It took me quite awhile to become a fan of weapon-mounted lighting systems. This is because the first attempts at weapons lights, to put it kindly, left a lot to be desired. The light sources were incandescent bulbs, which didn’t last long if the pistols they were mounted on were actually fired for any period of time. Additionally, there wasn’t much in the way of power output, meaning that the weapon lights of the day didn’t meet all three “I’s” of what I call the “Combat Light Triad.” An effective combat light will Illuminate your path, Identify friend or foe, and if powerful enough, Incapacitate the foe by trashing their night vision (either through sheer brightness or stroboscopic effect—if that is an available option). I doubt if early weapons lights put out much more than 30-40 lumens of illumination. Enough perhaps to identify friend or foe, but also enough to draw fire directly to your mounted light since there wasn’t enough output to effectively take out your opponent’s night vision. Early low-power LEDs were just over the horizon, but would not become effective as tactical lights until many years later.

Back then, I could not have predicted how high LED lumen outputs would soar within 20 years. The company that leads the way in weapon light quality and power, and the one that changed my view on pistol-mounted lights, is Streamlight.

I decided to test one of the newer additions to their line of Tactical Gun Mount Series lights, the TLR-1 HL. The TLR-1 HL (High Lumen) weapon light puts out a whopping 630 lumens of pure white light, more than enough to destroy an opponent’s dark-adapted vision while positively identifying them at the same time. The TLR-1 HL puts out more than twice the power of the standard TLR-1 and the same amount of light output as the TLR-2 HL, but without the built-in laser sight. While the laser sight is an excellent addition to a weapon light, it also increases the size of the lighting unit and increases the cost.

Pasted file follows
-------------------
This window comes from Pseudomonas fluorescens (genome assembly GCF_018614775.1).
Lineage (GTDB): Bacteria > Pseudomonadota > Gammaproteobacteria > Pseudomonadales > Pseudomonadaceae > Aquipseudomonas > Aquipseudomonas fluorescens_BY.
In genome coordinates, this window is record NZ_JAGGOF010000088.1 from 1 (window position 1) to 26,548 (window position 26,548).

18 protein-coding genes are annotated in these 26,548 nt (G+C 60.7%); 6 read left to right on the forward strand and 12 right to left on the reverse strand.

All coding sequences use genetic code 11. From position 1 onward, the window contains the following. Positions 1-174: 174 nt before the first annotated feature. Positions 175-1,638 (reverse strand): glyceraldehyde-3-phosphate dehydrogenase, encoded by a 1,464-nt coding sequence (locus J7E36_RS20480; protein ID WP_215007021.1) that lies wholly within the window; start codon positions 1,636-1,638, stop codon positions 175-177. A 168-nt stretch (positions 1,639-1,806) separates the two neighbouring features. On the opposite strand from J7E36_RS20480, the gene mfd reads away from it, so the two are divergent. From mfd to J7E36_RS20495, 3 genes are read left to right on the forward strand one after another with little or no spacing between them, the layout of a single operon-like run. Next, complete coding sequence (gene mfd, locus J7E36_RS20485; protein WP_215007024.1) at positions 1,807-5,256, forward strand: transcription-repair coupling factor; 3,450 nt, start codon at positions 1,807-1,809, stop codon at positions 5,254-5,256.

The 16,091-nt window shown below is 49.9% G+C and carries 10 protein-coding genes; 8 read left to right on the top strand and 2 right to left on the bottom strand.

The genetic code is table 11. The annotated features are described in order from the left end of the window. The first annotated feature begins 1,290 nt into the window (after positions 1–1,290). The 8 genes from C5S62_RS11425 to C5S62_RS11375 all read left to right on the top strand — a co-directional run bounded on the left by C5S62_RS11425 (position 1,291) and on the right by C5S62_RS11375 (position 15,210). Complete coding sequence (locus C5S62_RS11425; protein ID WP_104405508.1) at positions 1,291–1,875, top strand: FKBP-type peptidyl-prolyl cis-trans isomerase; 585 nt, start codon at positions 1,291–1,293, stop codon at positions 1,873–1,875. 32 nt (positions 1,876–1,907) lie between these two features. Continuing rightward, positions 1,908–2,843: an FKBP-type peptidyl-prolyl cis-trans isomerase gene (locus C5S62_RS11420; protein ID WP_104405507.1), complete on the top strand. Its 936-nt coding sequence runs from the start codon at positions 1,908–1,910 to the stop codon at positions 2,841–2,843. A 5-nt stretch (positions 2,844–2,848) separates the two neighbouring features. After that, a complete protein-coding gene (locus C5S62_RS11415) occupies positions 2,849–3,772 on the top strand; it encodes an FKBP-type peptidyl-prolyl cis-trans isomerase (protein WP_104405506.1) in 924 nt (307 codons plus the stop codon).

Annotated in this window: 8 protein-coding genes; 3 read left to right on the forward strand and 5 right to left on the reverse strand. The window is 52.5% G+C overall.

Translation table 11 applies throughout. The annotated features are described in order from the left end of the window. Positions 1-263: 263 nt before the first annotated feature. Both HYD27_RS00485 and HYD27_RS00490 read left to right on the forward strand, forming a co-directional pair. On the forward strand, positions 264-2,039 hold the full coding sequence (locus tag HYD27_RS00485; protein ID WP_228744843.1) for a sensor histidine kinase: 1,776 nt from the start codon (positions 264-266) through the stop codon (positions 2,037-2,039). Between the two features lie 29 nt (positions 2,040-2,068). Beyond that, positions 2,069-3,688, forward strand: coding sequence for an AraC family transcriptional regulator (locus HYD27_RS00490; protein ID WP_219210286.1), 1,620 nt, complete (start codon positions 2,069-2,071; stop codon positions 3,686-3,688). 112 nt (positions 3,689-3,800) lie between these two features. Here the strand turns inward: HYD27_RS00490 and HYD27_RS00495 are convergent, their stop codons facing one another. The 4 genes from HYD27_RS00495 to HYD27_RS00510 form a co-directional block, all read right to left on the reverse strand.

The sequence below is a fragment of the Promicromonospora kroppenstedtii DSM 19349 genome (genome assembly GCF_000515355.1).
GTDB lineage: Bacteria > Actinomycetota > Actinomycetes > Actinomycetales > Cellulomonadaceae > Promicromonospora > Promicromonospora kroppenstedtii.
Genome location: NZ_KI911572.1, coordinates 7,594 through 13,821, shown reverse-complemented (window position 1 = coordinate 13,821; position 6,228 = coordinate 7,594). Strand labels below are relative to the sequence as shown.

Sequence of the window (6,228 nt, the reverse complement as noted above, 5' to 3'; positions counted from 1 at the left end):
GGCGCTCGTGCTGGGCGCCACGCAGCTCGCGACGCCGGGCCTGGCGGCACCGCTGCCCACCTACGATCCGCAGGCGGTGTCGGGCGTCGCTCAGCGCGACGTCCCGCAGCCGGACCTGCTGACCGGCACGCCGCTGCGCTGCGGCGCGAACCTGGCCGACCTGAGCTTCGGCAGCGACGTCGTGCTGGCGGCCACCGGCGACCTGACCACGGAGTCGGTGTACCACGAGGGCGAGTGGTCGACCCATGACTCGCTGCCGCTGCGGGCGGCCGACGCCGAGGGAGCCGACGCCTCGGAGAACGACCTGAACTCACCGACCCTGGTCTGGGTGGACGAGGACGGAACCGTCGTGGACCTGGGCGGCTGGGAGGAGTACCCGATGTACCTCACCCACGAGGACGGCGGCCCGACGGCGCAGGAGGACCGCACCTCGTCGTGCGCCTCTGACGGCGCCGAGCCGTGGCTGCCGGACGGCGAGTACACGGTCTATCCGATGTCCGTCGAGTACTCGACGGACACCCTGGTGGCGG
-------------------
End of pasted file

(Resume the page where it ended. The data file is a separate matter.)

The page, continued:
The TLR-1 HL is powered by two standard CR123 lithium batteries included in the package. They mount side by side in the aluminum case. The toggle-operating lever is ambidextrous, with strobe, momentary, and continuous switching available for selection. The strobe mode can be disabled by the user. The mounting system is designed for Picatinny rail mounts and key adaptors are included for handgun or rifle rail designs that may need them. I mounted my sample TLR-1 HL on a Century Arms Canik 55 9mm pistol. It locked in place without effort, and the combination makes an excellent home defense setup.

The beam is ideal for indoor or close-in outdoor property search. Remember that the TLR-1 HL can be mounted on rifles and a remote pressure switch is available if desired. There is a concentrated center spot but the peripheral corona fully illuminates most of an average size room. A large area of light coverage is essential on pistol-mounted lights for effective room clearing.

A high-powered weapon light such as the TLR-1 HL is an excellent addition to your home defense handgun. I realized this after searching my home interior after something went “bump” in the night. I don’t necessarily think they are needed on a civilian carry gun (where the operating mode is far more defensive than offensive). Mounting a light on your carry weapon limits your holster selection and options. For the civilian, home defense is where the weapon light really shines. The TLR-1 HL is available for $114 on Amazon.